The Aereni as the equivalent of modern day ham radio enthusiasts is an unexpected fun touch.
So the Aereni essentially made Stradivari viols and Damascus steel, the likes of which the world has never seen elsewhere or again, but humanity has marched on and made all but the greatest swordmasters obsolete, and replicated the sounds of the greatest string instruments with vulgar but efficient synthesizers.
That’s the basic idea!
For me, the analogy that works best is cooking. Like a classically trained French chef, the Aereni wizard has mastered thousands of techniques for producing results that are magnificent and beautiful, as artistic as practical, and full of subtlety that only another master can appreciate. The human wizard is like a line cook, able to whip out results quickly and efficient without a lot of bells and whistles. The meals of both are equally nourishing.
The 3E ECS (Page 132) says “For those who don’t want to become scholars, apprenticeships and on-the-job training replace higher education. The exception to this system involves magewrights and wizards, who must attend one of the magical colleges for at least some of their training.”. Is the absolute must an exaggeration, or are there truly no master to apprentice teachings of wizardry?
Arcane magic is a science. Being a magewright is a vocation. I think being a wizard is in some ways like becoming a physicist, while becoming a magewright is like becoming an electrician or a mechanic. I think both of these things are easier if you’re working with a dedicated program for training or education. However, I think it’s unnecessarily harsh to say that it’s IMPOSSIBLE to master through an apprenticeship.
University is the primary way magewrights and wizards are educated. Is a Magewright getting further education to become a Wizard like going from a bachelor’s degree to a doctorate (Wizard 3) or a second, separate, degree (Magewright 2/Wizard 1)?
A silly question – what would a hidebound ambassador of Aerenal say when they took their first ride in a comfortable first class Lightning Rail? What would a more liberal one say?
I don’t know that they’d say anything. Aereni aren’t chatterboxes by nature. I think they’d just sigh… a sigh that says a CIVILIZED society would have a system of teleportation circles.
In our world we’re learning that doing things the slow way, the artisanal way, the lower tech way is also more sustainable / less destructive. With permaculture techniques you can feed a small amount of people for millenia without stripping your environment. With industrial agriculture you can feed 10 billion +, but it uses a lot of land, a lot of water, a lot of resources faster than they can replenish and is therefore ultimately unsustainable. Is some equivalent principle at work in Eberron? Is the magi-tech society of the Five Nations recklessly extractive and doomed in a couple centuries to hit a wall? Do the Aereni recognize this?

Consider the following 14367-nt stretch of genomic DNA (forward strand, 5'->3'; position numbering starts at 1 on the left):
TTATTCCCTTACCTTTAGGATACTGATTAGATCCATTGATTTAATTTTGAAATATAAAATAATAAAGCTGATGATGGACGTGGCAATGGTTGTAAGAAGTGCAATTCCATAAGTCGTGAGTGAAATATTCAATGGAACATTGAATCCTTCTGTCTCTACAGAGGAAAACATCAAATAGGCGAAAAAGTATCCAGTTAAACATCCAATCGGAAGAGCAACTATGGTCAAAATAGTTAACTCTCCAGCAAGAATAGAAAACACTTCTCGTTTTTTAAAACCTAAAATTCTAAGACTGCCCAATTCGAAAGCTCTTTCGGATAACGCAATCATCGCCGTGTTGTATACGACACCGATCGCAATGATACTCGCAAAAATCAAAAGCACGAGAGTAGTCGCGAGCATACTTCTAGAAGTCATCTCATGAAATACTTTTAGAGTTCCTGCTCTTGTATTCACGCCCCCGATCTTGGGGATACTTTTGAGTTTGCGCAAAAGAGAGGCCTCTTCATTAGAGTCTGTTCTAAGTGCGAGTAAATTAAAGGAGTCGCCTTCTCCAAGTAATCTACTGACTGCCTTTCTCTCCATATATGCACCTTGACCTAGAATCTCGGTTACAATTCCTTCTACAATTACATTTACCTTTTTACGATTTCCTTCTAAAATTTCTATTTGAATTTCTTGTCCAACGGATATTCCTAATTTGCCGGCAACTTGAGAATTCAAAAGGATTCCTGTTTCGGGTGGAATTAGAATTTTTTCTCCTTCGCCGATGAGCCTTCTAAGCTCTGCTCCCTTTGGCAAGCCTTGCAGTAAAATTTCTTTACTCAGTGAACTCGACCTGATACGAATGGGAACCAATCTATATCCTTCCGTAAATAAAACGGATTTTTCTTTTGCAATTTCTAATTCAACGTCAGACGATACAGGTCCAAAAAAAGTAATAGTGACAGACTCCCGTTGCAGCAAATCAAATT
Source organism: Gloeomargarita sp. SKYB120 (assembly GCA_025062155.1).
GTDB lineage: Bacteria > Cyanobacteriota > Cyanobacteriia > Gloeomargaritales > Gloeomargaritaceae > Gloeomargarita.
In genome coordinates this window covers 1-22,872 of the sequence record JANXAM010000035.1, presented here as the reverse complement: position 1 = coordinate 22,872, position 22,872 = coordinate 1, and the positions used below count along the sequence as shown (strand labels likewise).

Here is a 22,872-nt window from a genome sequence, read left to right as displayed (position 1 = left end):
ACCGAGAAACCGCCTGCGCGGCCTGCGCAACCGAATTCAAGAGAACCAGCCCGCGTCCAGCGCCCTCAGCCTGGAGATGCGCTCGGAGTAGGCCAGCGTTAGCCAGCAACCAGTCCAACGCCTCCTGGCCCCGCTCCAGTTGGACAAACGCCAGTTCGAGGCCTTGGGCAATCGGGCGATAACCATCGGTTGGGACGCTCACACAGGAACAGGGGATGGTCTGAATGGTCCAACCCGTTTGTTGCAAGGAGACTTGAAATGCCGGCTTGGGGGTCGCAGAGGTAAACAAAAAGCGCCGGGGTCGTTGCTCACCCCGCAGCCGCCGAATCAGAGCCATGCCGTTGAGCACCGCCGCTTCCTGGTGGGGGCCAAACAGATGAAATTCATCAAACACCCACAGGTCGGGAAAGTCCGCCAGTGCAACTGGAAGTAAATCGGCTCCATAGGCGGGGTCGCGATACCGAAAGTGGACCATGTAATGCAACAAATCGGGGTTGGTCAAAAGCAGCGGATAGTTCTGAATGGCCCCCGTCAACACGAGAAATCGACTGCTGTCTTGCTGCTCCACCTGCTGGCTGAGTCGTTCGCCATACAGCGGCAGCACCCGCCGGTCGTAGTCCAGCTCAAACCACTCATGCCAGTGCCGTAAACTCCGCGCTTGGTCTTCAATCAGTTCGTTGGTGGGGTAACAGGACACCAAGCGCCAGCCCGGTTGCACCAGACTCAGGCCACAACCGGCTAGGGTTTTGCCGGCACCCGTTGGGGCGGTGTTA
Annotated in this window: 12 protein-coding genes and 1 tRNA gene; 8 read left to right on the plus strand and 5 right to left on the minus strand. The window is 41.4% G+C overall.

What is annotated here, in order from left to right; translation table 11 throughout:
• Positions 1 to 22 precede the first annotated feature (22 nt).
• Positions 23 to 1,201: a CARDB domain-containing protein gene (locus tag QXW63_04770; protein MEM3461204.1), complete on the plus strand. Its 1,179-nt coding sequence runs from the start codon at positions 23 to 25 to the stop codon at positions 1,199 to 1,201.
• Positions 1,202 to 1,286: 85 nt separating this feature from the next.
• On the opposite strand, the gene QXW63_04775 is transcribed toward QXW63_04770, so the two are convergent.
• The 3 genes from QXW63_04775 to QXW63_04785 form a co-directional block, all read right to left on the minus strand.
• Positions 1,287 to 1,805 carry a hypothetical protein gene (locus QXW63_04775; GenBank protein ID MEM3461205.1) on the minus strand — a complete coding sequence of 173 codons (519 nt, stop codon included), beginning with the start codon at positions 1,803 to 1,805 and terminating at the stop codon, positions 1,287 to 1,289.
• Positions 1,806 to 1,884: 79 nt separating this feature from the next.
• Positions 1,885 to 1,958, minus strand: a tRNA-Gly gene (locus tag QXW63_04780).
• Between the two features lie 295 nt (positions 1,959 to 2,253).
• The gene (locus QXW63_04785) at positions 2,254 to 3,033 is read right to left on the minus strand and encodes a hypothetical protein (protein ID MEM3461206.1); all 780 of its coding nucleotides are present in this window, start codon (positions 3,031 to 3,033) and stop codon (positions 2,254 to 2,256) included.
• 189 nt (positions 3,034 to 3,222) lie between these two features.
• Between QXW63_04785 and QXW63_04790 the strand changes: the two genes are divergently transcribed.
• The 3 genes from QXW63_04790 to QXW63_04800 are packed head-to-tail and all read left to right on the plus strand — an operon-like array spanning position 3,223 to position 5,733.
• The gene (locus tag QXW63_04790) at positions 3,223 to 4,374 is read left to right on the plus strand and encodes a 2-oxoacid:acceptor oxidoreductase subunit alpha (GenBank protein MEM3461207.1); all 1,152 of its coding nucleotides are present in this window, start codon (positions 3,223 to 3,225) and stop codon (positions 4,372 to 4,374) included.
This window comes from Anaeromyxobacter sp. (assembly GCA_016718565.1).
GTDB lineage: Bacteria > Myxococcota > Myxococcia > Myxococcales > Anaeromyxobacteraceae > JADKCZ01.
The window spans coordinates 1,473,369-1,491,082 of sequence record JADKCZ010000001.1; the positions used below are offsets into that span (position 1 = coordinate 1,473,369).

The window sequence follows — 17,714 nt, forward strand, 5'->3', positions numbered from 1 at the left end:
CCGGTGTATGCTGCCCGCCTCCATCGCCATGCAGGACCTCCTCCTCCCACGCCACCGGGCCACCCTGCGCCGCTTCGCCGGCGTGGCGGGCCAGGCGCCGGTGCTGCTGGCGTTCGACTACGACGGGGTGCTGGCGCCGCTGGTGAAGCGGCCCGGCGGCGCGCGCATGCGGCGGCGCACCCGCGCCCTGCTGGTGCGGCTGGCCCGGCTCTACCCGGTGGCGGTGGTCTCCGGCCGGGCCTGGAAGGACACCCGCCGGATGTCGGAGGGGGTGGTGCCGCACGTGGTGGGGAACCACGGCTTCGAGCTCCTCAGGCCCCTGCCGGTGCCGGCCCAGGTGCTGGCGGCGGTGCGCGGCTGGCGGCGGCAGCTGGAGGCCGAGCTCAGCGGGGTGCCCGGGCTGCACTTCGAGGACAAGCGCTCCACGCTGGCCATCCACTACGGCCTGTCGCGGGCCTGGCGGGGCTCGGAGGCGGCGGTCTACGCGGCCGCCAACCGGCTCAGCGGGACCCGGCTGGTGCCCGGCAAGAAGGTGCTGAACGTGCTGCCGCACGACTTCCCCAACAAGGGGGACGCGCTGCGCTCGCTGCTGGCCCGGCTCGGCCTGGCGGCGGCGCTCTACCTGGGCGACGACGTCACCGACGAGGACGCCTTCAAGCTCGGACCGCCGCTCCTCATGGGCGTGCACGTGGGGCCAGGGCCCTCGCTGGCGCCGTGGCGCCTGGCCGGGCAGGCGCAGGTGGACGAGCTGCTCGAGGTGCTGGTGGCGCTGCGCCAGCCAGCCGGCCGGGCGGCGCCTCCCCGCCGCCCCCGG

I ran an Eberron game (in 3.5) where the players discovered magic was an abundant, but ultimately finite/not automatically renewable, resource. The world was headed towards a “peak magic” situation, like “peak oil”.
In concept, I was transitioning Eberron into a “Dark Sun” situation, just at the very early stages. Sadly, the campaign was interrupted by people moving away, having kids, and life in general, so never really concluded, but it was a fun concept.
Yeah! It’s definitely a story lurking in the setting. Maybe not a story everyone would want to tell because it’s too close to reality, but it’s at least implicit in Eberron. The Ashbound Druids…. House Tharaskh doing all that prospecting and extractive mining… the Mournland as a superfund site…
I think this is entirely plausible. It’s worth noting that Aereni civilization HAS endured for over twenty thousand years; clearly they have devised a system that is extremely sustainable, both in terms of arcane “technology” and in managing their resources and population. We’ve called out that they don’t do mass production as Cannith does, and I don’t think they consume Dragonshards at remotely the same rate as the Five Nations currently do. And yes, I think it’s reasonable to say that the current curse of the Five Nations isn’t sustainable in the long term.
Does the Aereni approach to things inform their use of densewood, datkwood, bronzewood, and soarwood as materials? Or did they discover abundant fantastic wood and use it? Would Aereni find excess use of metal distasteful? Would there be more “darkleaf” suits of fullplate among them than steel?
Aereni traditions definitely include darkwood and other exotic woods. Many of the treasured Aereni traditions weren’t perfected until long after the elves had settled on Aerenal and discovered its resources. Remember that it took thousands of years to create the Undying Court; the ascendant councilors were born on Aerenal, not Xen’drik.